Google claims 70 percent data consumption savings using mobile Chrome

Written by on December 3, 2015 in News with 0 Comments

Data savingsData saving browsers used to be the preserve of low end handsets and mobile connections, and helped make the fortunes of companies like Opera and Novarra (later part of Nokia). But now even the most expensive smartphones and LTE-A connections still struggle to handle the floods of mobile data efficiently, and without racking up a massive bill. This is proving a lifeline for Opera, whose Max data compression app is targeting 100m Android handsets. But it will be squeezed by Google itself, which is extending its own efficiency features for the Android version of Chrome.

Google says the latest addition to its Chrome mobile browser, Data Saver, can cut data consumption on the web by as much as 70 percent. It does this mainly by leaving out images when a page is loaded, unless the user taps the screen to display one or more pictures.

A year ago, Google introduced the first data compression capabilities for mobile Chrome, promising savings of up to 50 percent when switched on by users if they hit a slow connection. This worked by routing HTTP traffic through a Google proxy server, rather than removing images altogether. The new feature activates itself automatically when it detects a slow connection (as defined by the operator or device vendor).

Such capabilities are important to operators as well as to consumers conscious of their monthly data allowances. Carriers in emerging markets – especially those which have not deployed 4G, or even 3G, in all areas – have to pull off the difficult trick of delivering a pleasing experience to consumers who are just as data-hungry as their counterparts elsewhere, but have only a few dollars a month to spend. Data Saver will initially be launched in India and Indonesia and in the former country, is likely to be an important way to make Google’s ailing Android One platform more attractive to carriers.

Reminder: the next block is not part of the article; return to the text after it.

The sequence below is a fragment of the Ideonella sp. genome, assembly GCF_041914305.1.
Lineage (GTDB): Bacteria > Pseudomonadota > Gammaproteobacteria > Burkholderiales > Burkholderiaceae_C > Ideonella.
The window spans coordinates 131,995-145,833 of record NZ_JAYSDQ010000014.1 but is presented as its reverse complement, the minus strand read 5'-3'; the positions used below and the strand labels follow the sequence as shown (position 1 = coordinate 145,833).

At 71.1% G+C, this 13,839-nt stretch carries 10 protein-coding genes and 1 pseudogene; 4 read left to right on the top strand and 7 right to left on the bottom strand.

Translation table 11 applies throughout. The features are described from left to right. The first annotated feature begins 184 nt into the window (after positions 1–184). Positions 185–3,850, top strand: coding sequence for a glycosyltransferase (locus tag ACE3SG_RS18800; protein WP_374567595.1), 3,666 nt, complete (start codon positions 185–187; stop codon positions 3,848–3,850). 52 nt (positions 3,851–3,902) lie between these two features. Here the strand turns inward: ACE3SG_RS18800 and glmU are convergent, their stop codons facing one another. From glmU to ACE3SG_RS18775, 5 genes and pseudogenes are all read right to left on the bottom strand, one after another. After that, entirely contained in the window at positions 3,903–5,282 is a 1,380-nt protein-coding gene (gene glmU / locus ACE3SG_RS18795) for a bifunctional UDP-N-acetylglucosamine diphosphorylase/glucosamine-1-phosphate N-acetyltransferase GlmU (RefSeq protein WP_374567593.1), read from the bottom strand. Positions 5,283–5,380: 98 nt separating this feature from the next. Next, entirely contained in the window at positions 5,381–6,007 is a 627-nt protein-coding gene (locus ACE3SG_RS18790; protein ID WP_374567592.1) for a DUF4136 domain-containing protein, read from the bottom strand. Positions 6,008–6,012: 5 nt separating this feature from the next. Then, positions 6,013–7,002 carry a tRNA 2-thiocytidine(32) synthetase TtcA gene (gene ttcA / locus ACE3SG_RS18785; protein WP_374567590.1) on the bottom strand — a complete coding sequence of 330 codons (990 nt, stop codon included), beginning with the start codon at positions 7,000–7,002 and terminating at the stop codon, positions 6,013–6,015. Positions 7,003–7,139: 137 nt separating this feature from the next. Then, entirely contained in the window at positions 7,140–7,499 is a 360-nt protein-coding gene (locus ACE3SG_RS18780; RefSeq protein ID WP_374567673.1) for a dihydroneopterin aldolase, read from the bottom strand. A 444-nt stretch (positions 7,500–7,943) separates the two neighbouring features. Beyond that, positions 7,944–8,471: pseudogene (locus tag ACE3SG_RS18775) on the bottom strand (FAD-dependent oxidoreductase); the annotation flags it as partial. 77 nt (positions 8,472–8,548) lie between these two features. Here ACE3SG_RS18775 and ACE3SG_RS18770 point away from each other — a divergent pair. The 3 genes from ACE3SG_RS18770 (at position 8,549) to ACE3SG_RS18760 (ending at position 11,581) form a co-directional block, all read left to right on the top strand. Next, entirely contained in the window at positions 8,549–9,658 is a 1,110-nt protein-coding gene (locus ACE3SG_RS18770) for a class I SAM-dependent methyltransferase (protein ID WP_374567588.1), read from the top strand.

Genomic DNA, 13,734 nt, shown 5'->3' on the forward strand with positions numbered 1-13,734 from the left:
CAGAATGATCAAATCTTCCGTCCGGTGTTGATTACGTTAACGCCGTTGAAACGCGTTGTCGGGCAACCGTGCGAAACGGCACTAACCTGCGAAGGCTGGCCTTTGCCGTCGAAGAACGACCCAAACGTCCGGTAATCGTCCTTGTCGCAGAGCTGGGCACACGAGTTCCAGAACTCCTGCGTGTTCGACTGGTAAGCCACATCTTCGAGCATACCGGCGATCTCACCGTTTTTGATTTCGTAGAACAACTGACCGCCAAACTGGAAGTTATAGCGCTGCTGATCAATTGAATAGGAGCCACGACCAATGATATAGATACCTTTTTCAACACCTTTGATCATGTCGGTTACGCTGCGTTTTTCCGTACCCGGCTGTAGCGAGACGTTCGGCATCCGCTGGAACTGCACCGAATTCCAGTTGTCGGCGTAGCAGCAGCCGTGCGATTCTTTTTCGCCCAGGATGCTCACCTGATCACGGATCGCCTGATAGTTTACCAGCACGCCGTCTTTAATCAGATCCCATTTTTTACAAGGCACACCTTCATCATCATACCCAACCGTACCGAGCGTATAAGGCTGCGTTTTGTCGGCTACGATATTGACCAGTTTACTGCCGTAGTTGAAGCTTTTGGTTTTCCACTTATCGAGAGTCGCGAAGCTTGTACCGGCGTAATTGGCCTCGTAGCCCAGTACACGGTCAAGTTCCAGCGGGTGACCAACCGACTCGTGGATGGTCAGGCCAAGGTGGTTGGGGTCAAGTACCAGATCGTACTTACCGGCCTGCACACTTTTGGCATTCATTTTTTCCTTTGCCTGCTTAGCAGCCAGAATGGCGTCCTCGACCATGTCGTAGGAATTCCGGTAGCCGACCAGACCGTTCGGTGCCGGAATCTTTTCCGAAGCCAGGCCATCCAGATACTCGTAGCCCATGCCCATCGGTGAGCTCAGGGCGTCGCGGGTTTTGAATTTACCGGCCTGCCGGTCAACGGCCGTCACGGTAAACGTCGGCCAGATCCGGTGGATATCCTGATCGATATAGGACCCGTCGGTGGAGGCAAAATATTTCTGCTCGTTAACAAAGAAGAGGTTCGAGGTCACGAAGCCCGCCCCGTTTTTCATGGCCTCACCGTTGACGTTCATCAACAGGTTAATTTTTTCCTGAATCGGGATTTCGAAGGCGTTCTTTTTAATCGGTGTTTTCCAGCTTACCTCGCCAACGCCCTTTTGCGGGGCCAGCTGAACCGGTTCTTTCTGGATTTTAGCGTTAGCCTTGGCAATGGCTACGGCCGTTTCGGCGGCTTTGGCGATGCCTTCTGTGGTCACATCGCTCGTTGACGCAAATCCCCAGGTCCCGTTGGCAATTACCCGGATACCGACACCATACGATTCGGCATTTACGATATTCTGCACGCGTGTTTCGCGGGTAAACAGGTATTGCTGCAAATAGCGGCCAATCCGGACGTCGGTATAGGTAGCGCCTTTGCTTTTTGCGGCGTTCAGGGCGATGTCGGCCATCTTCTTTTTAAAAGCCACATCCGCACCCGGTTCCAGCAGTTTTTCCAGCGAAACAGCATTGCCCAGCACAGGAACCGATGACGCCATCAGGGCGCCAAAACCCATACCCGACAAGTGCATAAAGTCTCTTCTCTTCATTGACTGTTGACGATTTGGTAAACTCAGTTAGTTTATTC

However, it will not be confined to emerging markets and will be rolled out to additional countries “in the coming months”, said Google. In advanced mobile economies, the balancing act is similar, even if the dollars are more plentiful, especially as the size of affordable data buckets becomes a major factor in competitive edge. Analysts have been questioning, for instance, whether T-Mobile USA can invest in sufficient capacity to support its new ‘Binge On’ proposition, part of its Uncarrier program, which is attracting budget-conscious subscribers but may also put severe strain on its networks very soon.

Google did not say whether it would bring Data Saver to the iOS version of Chrome. The browser is the most widely used in the world on PC and mobile platforms, giving it an advantage over the more established Opera Max technology. However, the Norwegian firm’s Mini browser and Max compression app are important to its ongoing strategic review and continue to extend its reach among carriers and OEMs. Last month, it announced deals with 14 Android handset makers, to embed Opera Max in their devices.

Big names such as Samsung and Xiaomi are on the list and will pre-install the software on new devices, which should mean it will be present on 100m Android handsets by 2017, Opera said. Other partners include Acer, Hisense and Oppo, plus some of the regional brands which are becoming increasingly important in emerging economies, such as Cherry Mobile, Evercoss, Fly, Micromax, Mobiistar, Prestigio, Symphony, Tecno and TWZ.

Opera Max extends the company’s cloud-side compression technology beyond the Opera Mini browser and allows it to run as an app. It already has some strategic partnerships, notably with MediaTek, but it is now poised for greater scale than the 5m downloads it has seen from the Google Play store, because it will become a default option in many devices.

In addition to compressing video and other data by up to 50 percent and making more efficient use of handset resources, the app allows users to monitor their data usage through its dashboard, issuing alerts and advising on how to change settings to lower fees. This it the feature which means it gets into higher end smartphones – for users eager to monitor their 4G data consumption – not just the entry level models colonized by Opera Mini. Opera Max can also block apps which consume data in the background (though not ads, given the important of its mobile ad network to the Opera business model).

First published at Rethink Wireless.

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About the Author

About the Author: Caroline Gabriel is Research Director & Co-Founder at Rethink Technology Research. She has been analyzing and reporting in the hi-tech industries since 1986 and has a huge wealth of experience of technology trends and how they impact on business models. .


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